While cleaning out my childhood bedroom, I found a letter I wrote to myself for a high school assignment. I was ready to enroll in college with a musical theatre major, hold onto my circle as tightly as possible, and graduate with a structured plan.
16-year old me had no idea what was coming.
As the end of my senior year was swiftly approaching, I began feeling uneasy about the decisions I was planning for myself. I was auditioning at various schools for musical theatre, and something just didn’t feel right. I didn’t feel like I was connecting to the schools as deeply as I expected to. I remember sitting in the library staring at a blank screen where my 6 other college essays were supposed to be. Suddenly, the idea of a 4-year commitment towards something I was unsure of felt daunting.
And so, at 17 I decided to take a gap year. This time period was incredibly messy, uncertain, and not according to plan. I realized that no one really tells you what to do if/when you decide not to go to college, so I was figuring it out all on my own – which, for someone with anxiety, was not the ideal situation at first! I realized how many stigmas there truly are surrounding work ethic, as I’d be asked the constant questions: “Where do you go to school? What’s your job? What do you do?” At first, any time I’d be faced with these questions, I’d internally panic, fumbling around for any combination of words I could that would make it sound like “I had things figured out.” In reality, my answer at the time was I don‘t know what I’m doing at the moment and am currently figuring it out.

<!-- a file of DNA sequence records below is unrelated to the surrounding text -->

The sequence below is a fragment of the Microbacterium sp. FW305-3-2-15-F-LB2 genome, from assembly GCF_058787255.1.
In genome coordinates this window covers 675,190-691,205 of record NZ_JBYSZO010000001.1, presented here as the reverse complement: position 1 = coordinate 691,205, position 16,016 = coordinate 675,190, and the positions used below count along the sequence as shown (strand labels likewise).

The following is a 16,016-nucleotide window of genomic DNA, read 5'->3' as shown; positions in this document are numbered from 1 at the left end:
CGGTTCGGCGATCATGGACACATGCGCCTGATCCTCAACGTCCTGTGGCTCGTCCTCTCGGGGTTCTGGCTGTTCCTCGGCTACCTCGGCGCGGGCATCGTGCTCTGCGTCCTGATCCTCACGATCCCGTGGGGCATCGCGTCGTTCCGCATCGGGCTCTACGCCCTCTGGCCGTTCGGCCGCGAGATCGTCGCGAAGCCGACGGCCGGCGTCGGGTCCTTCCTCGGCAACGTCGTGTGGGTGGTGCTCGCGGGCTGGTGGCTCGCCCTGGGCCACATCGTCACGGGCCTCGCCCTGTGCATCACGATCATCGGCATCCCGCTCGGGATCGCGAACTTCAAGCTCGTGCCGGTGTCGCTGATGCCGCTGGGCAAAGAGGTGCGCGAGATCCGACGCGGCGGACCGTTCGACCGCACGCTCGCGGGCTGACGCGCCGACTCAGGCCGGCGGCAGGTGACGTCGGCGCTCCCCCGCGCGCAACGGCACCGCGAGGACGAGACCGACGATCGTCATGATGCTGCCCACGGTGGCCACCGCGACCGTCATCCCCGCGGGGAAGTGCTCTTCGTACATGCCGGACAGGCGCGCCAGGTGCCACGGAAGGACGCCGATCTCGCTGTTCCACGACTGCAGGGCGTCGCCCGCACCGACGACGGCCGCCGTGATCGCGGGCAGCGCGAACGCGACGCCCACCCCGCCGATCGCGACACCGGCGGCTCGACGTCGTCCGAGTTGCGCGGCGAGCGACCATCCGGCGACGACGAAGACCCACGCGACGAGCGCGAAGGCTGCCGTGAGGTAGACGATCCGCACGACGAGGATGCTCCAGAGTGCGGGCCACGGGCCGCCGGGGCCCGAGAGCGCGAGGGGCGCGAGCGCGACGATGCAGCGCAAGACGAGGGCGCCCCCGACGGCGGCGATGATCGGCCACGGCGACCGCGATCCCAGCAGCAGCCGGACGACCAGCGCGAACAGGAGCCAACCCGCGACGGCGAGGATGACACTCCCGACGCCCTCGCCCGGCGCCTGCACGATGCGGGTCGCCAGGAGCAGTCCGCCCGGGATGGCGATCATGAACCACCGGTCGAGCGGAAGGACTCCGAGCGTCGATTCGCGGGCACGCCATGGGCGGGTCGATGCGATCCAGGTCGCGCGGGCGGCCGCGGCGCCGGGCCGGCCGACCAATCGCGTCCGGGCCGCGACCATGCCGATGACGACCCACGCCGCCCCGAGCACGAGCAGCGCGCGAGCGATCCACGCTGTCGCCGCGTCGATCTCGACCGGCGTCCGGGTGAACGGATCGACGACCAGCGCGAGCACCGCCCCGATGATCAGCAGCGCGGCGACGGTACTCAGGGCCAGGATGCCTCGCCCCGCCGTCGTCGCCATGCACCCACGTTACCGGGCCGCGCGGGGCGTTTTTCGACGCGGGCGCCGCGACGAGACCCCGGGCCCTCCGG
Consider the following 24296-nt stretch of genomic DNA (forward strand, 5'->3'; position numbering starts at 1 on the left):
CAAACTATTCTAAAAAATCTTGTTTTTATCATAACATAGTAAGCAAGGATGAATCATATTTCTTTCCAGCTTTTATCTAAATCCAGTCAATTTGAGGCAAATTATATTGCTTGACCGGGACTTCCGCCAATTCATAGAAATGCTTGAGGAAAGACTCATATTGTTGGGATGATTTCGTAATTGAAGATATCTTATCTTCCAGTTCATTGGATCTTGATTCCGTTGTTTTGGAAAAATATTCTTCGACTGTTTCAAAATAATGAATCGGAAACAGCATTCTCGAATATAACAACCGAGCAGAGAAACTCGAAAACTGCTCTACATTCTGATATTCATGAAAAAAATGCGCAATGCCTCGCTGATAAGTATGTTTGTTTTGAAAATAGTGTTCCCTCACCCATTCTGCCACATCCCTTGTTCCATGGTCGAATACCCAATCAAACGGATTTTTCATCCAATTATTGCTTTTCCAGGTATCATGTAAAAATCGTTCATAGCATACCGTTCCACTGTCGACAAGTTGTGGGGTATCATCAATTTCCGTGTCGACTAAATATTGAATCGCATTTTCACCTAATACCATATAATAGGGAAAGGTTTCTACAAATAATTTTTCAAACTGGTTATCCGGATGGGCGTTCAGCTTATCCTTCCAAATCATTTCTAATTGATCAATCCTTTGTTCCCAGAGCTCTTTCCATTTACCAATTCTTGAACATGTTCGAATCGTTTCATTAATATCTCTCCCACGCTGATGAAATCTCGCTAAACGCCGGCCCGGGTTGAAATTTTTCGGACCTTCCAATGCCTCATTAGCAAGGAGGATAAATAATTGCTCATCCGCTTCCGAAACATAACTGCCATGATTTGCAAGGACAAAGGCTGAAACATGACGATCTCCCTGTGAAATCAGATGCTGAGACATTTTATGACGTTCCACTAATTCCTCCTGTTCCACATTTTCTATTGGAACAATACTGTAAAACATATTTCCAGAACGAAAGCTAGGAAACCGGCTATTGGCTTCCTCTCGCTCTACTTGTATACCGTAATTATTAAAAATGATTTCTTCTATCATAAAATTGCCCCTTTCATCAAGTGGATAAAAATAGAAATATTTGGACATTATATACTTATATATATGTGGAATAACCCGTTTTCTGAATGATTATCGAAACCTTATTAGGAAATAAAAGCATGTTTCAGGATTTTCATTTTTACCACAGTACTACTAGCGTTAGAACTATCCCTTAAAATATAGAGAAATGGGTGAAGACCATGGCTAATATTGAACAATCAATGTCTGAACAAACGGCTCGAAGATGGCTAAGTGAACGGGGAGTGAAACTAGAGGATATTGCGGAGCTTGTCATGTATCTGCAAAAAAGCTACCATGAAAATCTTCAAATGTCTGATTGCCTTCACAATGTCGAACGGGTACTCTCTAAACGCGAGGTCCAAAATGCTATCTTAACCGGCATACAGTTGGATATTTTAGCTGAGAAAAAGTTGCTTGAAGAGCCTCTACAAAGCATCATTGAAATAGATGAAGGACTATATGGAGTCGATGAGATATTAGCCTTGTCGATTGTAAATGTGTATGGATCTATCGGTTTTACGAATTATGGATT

I’ve experienced feeling a lot of shame surrounding “figuring things out,” and it’s taught me just how much pressure there is, especially on our youth, to have your life structured around one set plan, and stick to it. What’s so wrong about needing time to figure things out? And why do things have to seem overly grand and extravagant to have significant value?
I learned that there can be numerous options and opportunities linked to one specific passion or plan. For example, I began working as a teaching artist during my gap year, and found that I really enjoyed developing leadership and educator skillsets. I loved becoming familiar with the behind the scenes elements to theater, which made me understand my initial passion that much more.
There is just as much value in human experiences that you can learn and thrive in. There is just as much value in taking time to get to know yourself better, assert boundaries, and setting aside time for rest. Things don’t have to be large and glamorous all the time in order to possess meaning surrounding your life. Although I’m still working on taking the advice I give, my life experiences are continuing to teach me just how much value lies in following what feels right – even if it isn’t according to plan.